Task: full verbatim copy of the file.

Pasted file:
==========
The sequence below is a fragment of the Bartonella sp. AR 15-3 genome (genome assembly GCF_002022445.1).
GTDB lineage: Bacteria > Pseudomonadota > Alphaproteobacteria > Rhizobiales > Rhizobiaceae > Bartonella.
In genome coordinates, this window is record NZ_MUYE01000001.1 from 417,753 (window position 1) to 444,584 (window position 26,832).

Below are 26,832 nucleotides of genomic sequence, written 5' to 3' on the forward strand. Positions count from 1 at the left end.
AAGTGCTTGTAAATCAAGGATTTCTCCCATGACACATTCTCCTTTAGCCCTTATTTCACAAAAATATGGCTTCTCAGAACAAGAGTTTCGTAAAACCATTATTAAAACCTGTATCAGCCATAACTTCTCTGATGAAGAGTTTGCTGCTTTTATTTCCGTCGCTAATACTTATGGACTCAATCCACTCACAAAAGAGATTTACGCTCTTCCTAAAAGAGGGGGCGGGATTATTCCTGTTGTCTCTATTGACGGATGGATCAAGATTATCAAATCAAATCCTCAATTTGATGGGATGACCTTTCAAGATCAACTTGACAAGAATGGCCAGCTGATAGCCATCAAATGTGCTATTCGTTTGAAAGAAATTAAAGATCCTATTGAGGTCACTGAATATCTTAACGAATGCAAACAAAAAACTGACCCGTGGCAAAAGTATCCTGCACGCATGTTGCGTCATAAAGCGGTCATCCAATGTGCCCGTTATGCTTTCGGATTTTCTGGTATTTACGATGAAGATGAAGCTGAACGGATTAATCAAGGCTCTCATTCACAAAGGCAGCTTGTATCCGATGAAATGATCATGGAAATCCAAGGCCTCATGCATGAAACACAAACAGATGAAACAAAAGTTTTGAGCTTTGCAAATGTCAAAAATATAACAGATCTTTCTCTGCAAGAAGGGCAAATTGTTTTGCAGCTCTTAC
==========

The sequence below is a fragment of the Bartonella sp. AR 15-3 genome (genome assembly GCF_002022445.1).
GTDB lineage: Bacteria > Pseudomonadota > Alphaproteobacteria > Rhizobiales > Rhizobiaceae > Bartonella.
In genome coordinates, this window is record NZ_MUYE01000001.1 from 417,753 (window position 1) to 444,584 (window position 26,832).

Below are 26,832 nucleotides of genomic sequence, written 5' to 3' on the forward strand. Positions count from 1 at the left end.
AAGTGCTTGTAAATCAAGGATTTCTCCCATGACACATTCTCCTTTAGCCCTTATTTCACAAAAATATGGCTTCTCAGAACAAGAGTTTCGTAAAACCATTATTAAAACCTGTATCAGCCATAACTTCTCTGATGAAGAGTTTGCTGCTTTTATTTCCGTCGCTAATACTTATGGACTCAATCCACTCACAAAAGAGATTTACGCTCTTCCTAAAAGAGGGGGCGGGATTATTCCTGTTGTCTCTATTGACGGATGGATCAAGATTATCAAATCAAATCCTCAATTTGATGGGATGACCTTTCAAGATCAACTTGACAAGAATGGCCAGCTGATAGCCATCAAATGTGCTATTCGTTTGAAAGAAATTAAAGATCCTATTGAGGTCACTGAATATCTTAACGAATGCAAACAAAAAACTGACCCGTGGCAAAAGTATCCTGCACGCATGTTGCGTCATAAAGCGGTCATCCAATGTGCCCGTTATGCTTTCGGATTTTCTGGTATTTACGATGAAGATGAAGCTGAACGGATTAATCAAGGCTCTCATTCACAAAGGCAGCTTGTATCCGATGAAATGATCATGGAAATCCAAGGCCTCATGCATGAAACACAAACAGATGAAACAAAAGTTTTGAGCTTTGCAAATGTCAAAAATATAACAGATCTTTCTCTGCAAGAAGGGCAAATTGTTTTGCAGCTCTTAC